How do I keep my baby hydrated when sick?

Answered by Cody Janus

When your baby is sick and experiencing symptoms such as vomiting or diarrhea, it’s important to keep them hydrated to prevent dehydration. Here are some tips to help keep your baby hydrated:

1. Offer small, frequent amounts of liquid: It’s best to start slow and give small amounts of liquid often. For babies under 1 year of age, you can use a spoon or syringe to give 1 to 2 teaspoons (5 to 10 mL) of an Oral Rehydration Solution (ORS), breastmilk, or formula every 5 to 10 minutes. This allows their little stomachs to handle the fluids better and reduces the risk of vomiting.

2. Use Oral Rehydration Solution (ORS): ORS is a specially formulated solution that helps replace the lost electrolytes and fluids during illness. It is available at most pharmacies and can be given to babies as young as 2 to 3 months old. Follow the instructions on the package for mixing and administration.

3. Continue breastfeeding or formula feeding: If your baby is still breastfeeding or bottle-fed, continue offering breastmilk or formula alongside ORS. Breastmilk is an excellent source of hydration and provides essential nutrients to support your baby’s immune system. If your baby is refusing to breastfeed or bottle-feed, try offering smaller, more frequent feedings to encourage them to take in fluids.

4. Monitor urine output: One way to ensure your baby is adequately hydrated is by monitoring their urine output. Keep an eye on the number of wet diapers your baby has in a day. If they have fewer wet diapers than usual or their urine appears dark or concentrated, it may be a sign of dehydration.

5. Offer clear fluids: In addition to ORS, you can also offer clear fluids such as water, diluted fruit juice (without added sugar), or electrolyte drinks specifically made for infants. Avoid giving sugary drinks or sodas as they can worsen diarrhea.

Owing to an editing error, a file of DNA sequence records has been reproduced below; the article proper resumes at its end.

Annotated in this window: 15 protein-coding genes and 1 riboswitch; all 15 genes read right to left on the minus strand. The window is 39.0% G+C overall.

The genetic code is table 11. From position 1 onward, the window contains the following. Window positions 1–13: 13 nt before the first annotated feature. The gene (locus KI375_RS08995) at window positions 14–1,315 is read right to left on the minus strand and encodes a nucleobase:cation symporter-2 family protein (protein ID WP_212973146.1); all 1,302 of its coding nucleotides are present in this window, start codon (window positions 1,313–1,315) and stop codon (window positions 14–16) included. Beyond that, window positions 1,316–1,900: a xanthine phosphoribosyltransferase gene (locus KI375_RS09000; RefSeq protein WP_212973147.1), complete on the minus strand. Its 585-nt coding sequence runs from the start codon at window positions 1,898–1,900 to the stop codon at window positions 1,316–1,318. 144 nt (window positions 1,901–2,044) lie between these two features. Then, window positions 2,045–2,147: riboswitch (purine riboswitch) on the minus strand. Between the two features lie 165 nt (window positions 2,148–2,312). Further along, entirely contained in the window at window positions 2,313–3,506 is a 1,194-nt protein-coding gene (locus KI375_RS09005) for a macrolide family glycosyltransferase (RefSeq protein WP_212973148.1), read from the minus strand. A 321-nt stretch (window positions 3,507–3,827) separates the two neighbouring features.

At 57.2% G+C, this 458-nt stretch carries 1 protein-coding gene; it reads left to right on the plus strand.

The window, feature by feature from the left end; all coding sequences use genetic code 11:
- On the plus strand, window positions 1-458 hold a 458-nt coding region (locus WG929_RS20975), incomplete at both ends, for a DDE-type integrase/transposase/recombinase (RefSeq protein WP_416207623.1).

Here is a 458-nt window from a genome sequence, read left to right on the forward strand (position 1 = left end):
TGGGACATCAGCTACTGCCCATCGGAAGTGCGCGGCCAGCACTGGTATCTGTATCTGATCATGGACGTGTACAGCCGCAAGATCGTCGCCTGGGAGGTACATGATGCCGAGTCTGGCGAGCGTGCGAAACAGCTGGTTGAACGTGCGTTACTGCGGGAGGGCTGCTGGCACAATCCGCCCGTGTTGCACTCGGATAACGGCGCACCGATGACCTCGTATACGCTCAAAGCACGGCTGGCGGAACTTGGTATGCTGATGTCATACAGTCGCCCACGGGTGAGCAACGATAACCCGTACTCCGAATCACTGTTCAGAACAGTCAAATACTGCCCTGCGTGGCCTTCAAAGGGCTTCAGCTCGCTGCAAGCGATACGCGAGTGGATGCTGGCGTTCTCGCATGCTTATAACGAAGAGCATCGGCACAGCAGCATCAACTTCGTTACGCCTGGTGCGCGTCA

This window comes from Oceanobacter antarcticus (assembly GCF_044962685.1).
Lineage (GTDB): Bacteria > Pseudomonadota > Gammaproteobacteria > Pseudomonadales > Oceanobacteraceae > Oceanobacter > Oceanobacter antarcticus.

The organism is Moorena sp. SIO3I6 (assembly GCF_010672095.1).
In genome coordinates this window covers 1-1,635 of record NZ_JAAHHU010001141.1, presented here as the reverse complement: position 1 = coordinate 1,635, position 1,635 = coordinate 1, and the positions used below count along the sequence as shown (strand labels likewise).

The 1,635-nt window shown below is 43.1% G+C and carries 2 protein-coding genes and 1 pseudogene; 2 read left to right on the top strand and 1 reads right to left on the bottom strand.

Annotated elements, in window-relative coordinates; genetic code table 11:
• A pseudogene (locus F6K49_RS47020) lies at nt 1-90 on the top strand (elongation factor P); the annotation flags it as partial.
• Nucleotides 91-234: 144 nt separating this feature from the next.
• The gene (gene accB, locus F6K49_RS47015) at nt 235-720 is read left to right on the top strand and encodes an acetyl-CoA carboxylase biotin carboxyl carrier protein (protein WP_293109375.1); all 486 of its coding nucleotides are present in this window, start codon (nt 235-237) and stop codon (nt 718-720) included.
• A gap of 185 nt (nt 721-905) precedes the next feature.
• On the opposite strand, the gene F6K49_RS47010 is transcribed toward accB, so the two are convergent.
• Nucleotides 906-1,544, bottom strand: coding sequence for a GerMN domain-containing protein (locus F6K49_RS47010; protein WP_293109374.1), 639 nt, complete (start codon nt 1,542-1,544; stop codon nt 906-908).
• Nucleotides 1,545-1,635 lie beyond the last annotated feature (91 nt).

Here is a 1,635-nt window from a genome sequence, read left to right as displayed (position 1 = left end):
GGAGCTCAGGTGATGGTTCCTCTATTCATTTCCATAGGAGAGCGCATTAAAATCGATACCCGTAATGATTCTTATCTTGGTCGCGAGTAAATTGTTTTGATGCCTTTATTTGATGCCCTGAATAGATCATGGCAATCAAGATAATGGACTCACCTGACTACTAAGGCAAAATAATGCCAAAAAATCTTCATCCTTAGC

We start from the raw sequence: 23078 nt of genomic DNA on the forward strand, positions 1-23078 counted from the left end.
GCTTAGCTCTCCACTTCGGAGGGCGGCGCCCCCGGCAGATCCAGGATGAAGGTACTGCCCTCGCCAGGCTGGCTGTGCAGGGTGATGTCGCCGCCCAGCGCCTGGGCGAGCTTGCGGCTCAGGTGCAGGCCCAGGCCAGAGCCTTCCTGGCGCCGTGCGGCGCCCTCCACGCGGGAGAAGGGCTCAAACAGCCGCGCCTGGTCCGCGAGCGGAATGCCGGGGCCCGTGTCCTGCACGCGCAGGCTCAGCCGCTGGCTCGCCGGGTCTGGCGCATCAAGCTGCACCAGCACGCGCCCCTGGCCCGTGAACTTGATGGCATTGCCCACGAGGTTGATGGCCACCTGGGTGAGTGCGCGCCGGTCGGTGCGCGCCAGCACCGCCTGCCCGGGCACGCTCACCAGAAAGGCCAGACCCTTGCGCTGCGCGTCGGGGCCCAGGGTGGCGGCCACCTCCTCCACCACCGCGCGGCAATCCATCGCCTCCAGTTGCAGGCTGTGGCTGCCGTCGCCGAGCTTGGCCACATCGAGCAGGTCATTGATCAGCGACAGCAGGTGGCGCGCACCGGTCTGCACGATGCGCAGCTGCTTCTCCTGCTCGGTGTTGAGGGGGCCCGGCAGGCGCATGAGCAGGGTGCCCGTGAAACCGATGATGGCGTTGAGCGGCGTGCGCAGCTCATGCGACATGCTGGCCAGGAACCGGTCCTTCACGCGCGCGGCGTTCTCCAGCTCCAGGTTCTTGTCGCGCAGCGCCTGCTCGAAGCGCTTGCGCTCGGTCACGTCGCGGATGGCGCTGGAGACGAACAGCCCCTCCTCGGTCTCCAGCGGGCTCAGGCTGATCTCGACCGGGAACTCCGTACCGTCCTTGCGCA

6. Avoid giving certain fluids: It’s important to avoid giving your baby certain fluids that can worsen dehydration. These include plain water alone, sports drinks, tea, or coffee. These fluids do not contain the necessary electrolytes and can actually further dehydrate your baby.

7. Use a syringe or dropper for younger babies: For infants who are not yet able to drink from a cup, you can use a syringe or dropper to administer small amounts of fluids. Gently squirt the liquid into the side of their mouth, being careful not to cause choking.

8. Offer foods with high water content: If your baby is older than 6 months and has started solid foods, you can offer foods with high water content, such as pureed fruits and vegetables, soups, or yogurt. These foods can help supplement their fluid intake and provide additional nutrients.

Remember, it’s important to consult your pediatrician if your baby’s symptoms worsen or if you have any concerns about their hydration status. They can provide specific guidance based on your baby’s age and condition.

I hope these tips help you keep your baby hydrated when they are sick. Stay well!